Looking at this through the three elements of the UN definition – act, means and purpose – we can see the defendant exploited the victim’s prostitution, which meets the ‘purpose’ element. That he controlled her, implies that he used some form of force or coercion, or abuse of her vulnerability, meeting the ‘means’ element. That he was in a position to do this, implies that he’d recruited, harboured or received her, which meets the ‘act’ element. The third defendant’s crime therefore meets the UN definition of sex trafficking. But he was only sentenced to around three years for “controlling prostitution for gain,” sending out the message it was a relatively trivial offence, comparable in seriousness to shoplifting.

This example illustrates that most pimping fits the international definition of sex trafficking. As feminist legal scholar, Catharine MacKinnon, memorably put it, “sex trafficking is straight-up pimping.”

The maximum sentence for “controlling prostitution for gain” (Section 53 of the Sexual Offences Act 2003) is only seven years – even though, as we have shown, all or most cases fit the UN definition of sex trafficking.

Article 6 of the Convention on the Elimination of Discrimination Against Women (CEDAW) states:

“States Parties shall take all appropriate measures, including legislation, to suppress all forms of traffic in women and exploitation of prostitution of women.” [Our emphasis]

This means that the UK government has a binding obligation to suppress third parties from profiting from the prostitution of women, regardless whether “control” is involved. Currently this obligation is not being met. The CPS guidance states that “An individual who profits from the activities of a prostitute but who does not control any of those activities will fall outside of the scope of this offence: R v Massey.”

This urgently needs to be addressed in the criminal law by the introduction (or where relevant, updating) of offences of profiting from another person’s prostitution with penalties that act as a real deterrent, covering ‘living off the earnings,’ brothel keeping, and businesses, like AdultWork and VivaStreet, that profit from prostitution adverts or room lettings. Framing the offences as intentional would protect exploiters’ children and others who inadvertently or indirectly benefit financially.

When the person being exploited is a child or the profiteer uses control or coercion or takes advantage of vulnerability, etc. the offence must be reframed as sex trafficking and the penalties increased accordingly.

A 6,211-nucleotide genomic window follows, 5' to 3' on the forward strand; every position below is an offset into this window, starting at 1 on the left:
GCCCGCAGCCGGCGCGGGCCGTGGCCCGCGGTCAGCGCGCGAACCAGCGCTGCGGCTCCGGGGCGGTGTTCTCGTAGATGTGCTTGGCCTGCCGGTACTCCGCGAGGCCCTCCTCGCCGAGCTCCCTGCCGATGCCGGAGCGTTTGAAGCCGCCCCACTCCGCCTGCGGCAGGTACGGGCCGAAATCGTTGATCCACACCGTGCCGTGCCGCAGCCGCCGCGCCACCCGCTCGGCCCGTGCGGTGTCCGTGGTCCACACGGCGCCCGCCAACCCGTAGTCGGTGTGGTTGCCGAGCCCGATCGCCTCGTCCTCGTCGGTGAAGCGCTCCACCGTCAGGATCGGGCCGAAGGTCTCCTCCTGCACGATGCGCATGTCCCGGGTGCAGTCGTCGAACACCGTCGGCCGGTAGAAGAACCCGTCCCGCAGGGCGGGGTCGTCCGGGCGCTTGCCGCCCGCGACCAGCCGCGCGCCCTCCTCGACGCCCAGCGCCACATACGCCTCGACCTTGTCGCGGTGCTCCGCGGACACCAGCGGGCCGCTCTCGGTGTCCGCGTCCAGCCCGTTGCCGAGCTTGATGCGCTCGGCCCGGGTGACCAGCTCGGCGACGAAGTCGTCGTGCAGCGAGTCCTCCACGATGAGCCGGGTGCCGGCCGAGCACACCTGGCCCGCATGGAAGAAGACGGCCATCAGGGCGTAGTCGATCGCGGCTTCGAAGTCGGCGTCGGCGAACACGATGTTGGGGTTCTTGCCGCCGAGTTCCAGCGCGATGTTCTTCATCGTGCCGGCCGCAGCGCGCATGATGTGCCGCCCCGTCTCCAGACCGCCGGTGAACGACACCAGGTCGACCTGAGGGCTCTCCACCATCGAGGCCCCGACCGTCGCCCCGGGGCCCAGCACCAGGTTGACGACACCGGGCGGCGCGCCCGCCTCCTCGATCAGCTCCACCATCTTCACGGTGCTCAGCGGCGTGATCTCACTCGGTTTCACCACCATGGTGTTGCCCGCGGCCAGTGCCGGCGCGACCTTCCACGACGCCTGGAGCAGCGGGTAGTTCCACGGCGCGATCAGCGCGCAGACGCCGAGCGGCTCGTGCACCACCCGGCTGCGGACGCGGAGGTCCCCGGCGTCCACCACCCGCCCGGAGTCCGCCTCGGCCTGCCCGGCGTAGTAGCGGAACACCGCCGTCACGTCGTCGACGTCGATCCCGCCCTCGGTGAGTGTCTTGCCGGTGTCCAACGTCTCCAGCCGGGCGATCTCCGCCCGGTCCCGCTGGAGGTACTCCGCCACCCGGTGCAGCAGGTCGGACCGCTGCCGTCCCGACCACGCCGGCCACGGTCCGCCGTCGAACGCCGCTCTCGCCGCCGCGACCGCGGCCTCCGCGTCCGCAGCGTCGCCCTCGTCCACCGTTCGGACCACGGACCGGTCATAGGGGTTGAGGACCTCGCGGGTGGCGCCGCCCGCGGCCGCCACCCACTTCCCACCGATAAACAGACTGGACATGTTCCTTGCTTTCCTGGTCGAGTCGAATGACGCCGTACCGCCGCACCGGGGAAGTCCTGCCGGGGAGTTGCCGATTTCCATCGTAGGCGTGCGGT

Sexual exploitation of children

While we appreciate the intentions of those who pushed for all references to “child prostitution” to be expunged from the criminal law and replaced with “child sexual exploitation” (CSE), it has had unintended consequences.

The word “prostitution” is well understood to mean that a person (almost always a man) pays for sexual access to another person (usually a woman or a child) and that all or much of the payment often goes into the pocket of a third party (the pimp). All of this is conveyed in the word “prostitution.”

“Sexual exploitation” on the other hand, although defined by the United Nations, is not clearly understood by the general public or even professionals. Jessica Eaton has written about the confusion between CSE and “child sexual abuse” (CSA) among practitioners in social work and children’s services. Now the term “prostitution” has been removed, the difference in the legislation hinges on giving money or gifts as payment for the child’s “sexual services.” But the grooming of children for sexual abuse usually includes some form of emotional or material bribe or “reward,” so the difference is confused and the practical effect is that child victims are often subtly blamed for accepting the “payment.”

Furthermore the penalty for “controlling a child in relation to sexual exploitation” is lower than the penalty for paying for the child’s “sexual services.” In other words, profiting from and controlling the systematic rape of a child carries a lower sentence than raping a child. This sends out a confused and confusing message. While both of these crimes are heinous, the former crime will inevitably lead to more incidents of the latter and should not carry a lower penalty.

However, if we refer back to the Palermo Trafficking Protocol definition, it is clear that “controlling a child in relation to sexual exploitation” meets the definition of sex trafficking a child. In fact no element of control is required – simply profiting from the child’s prostitution is sufficient. The maximum sentence for “controlling a child in relation to sexual exploitation” is not only less than for raping a child, but also less than for sex trafficking an adult. This urgently needs to be addressed.